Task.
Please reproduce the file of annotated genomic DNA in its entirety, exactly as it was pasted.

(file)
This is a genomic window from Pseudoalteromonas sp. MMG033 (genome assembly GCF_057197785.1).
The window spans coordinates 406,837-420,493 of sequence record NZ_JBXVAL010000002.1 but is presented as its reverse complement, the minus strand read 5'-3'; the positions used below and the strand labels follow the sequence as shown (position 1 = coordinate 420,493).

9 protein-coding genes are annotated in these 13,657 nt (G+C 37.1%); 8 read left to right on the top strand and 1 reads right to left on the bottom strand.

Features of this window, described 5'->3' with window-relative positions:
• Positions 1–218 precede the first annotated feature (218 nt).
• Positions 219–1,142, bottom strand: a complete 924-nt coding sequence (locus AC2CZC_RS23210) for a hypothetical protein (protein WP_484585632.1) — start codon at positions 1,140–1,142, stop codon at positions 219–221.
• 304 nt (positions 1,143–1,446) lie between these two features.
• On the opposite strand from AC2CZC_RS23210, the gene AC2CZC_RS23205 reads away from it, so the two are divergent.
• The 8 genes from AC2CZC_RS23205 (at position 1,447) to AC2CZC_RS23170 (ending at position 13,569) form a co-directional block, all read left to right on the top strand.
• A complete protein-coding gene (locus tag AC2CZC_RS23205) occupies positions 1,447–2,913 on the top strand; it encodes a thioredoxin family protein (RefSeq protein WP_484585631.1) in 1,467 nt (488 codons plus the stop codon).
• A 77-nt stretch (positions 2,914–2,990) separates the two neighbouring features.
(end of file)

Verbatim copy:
This is a genomic window from Pseudoalteromonas sp. MMG033 (genome assembly GCF_057197785.1).
The window spans coordinates 406,837-420,493 of sequence record NZ_JBXVAL010000002.1 but is presented as its reverse complement, the minus strand read 5'-3'; the positions used below and the strand labels follow the sequence as shown (position 1 = coordinate 420,493).

9 protein-coding genes are annotated in these 13,657 nt (G+C 37.1%); 8 read left to right on the top strand and 1 reads right to left on the bottom strand.

Features of this window, described 5'->3' with window-relative positions:
• Positions 1–218 precede the first annotated feature (218 nt).
• Positions 219–1,142, bottom strand: a complete 924-nt coding sequence (locus AC2CZC_RS23210) for a hypothetical protein (protein WP_484585632.1) — start codon at positions 1,140–1,142, stop codon at positions 219–221.
• 304 nt (positions 1,143–1,446) lie between these two features.
• On the opposite strand from AC2CZC_RS23210, the gene AC2CZC_RS23205 reads away from it, so the two are divergent.
• The 8 genes from AC2CZC_RS23205 (at position 1,447) to AC2CZC_RS23170 (ending at position 13,569) form a co-directional block, all read left to right on the top strand.
• A complete protein-coding gene (locus tag AC2CZC_RS23205) occupies positions 1,447–2,913 on the top strand; it encodes a thioredoxin family protein (RefSeq protein WP_484585631.1) in 1,467 nt (488 codons plus the stop codon).
• A 77-nt stretch (positions 2,914–2,990) separates the two neighbouring features.